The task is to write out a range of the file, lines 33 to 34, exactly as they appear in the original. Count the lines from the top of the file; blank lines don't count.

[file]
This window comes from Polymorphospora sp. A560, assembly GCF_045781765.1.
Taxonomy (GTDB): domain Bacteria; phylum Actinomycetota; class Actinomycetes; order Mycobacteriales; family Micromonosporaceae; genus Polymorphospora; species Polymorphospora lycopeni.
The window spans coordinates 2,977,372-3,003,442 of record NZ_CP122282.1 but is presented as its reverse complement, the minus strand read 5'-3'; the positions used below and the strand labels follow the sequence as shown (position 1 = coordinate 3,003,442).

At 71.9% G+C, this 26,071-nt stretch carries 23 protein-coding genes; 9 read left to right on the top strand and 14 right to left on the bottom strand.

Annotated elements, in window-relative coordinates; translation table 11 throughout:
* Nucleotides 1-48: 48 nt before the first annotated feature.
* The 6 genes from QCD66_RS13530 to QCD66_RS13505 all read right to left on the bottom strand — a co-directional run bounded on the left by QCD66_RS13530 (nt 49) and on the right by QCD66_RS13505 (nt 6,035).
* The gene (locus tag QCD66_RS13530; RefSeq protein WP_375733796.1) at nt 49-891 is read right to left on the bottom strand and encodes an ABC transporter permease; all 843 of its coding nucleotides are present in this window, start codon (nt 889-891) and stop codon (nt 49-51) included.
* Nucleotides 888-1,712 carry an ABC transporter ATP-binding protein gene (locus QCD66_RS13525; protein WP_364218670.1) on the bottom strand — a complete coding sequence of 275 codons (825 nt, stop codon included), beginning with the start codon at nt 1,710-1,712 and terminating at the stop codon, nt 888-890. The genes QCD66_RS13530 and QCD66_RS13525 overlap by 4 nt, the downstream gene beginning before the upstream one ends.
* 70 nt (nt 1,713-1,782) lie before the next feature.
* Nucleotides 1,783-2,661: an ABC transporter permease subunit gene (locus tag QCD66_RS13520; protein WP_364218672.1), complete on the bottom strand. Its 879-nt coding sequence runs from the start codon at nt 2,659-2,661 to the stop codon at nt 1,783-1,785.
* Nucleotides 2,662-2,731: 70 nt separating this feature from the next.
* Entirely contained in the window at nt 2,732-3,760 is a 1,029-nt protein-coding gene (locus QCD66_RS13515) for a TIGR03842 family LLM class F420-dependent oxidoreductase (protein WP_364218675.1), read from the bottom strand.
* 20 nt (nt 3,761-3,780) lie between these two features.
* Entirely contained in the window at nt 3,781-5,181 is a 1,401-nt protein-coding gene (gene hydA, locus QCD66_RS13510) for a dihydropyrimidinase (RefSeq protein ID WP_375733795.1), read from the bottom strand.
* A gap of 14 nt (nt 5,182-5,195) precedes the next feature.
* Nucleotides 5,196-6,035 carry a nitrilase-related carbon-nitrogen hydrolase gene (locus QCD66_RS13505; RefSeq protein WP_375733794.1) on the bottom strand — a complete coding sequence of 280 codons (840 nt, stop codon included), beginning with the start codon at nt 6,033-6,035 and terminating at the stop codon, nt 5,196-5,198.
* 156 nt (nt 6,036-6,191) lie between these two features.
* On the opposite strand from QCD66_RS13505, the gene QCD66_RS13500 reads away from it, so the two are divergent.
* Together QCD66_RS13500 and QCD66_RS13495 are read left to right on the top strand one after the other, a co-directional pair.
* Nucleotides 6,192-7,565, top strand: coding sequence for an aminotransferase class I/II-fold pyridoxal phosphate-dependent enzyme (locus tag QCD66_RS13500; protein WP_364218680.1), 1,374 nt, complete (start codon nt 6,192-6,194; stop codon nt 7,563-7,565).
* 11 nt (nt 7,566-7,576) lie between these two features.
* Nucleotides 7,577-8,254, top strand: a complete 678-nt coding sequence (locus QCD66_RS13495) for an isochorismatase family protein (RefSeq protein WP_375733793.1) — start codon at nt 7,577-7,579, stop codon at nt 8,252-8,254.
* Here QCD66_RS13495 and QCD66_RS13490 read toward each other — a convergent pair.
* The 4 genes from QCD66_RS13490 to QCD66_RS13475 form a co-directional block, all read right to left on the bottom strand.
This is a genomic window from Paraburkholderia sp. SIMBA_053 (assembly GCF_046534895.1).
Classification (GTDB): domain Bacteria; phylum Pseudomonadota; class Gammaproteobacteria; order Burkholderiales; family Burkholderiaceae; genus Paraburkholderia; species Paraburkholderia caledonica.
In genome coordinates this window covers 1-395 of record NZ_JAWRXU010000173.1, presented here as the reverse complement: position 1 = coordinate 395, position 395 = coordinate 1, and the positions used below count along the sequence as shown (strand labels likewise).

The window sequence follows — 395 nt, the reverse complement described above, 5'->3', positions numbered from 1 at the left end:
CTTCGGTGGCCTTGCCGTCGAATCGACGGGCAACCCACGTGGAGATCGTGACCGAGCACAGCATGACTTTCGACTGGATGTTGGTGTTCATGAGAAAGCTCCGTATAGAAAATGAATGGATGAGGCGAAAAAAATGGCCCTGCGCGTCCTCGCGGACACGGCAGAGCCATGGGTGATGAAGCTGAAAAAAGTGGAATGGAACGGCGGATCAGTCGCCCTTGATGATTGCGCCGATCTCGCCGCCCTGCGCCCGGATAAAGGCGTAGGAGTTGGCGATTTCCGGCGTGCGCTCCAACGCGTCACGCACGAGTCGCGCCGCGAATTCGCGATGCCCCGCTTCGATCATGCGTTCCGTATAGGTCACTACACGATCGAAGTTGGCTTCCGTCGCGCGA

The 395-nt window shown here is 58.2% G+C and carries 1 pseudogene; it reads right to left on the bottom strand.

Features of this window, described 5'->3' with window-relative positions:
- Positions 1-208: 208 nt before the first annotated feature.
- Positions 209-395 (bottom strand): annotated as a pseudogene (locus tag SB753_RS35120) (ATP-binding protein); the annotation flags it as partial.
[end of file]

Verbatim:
- Positions 1-208: 208 nt before the first annotated feature.
- Positions 209-395 (bottom strand): annotated as a pseudogene (locus tag SB753_RS35120) (ATP-binding protein); the annotation flags it as partial.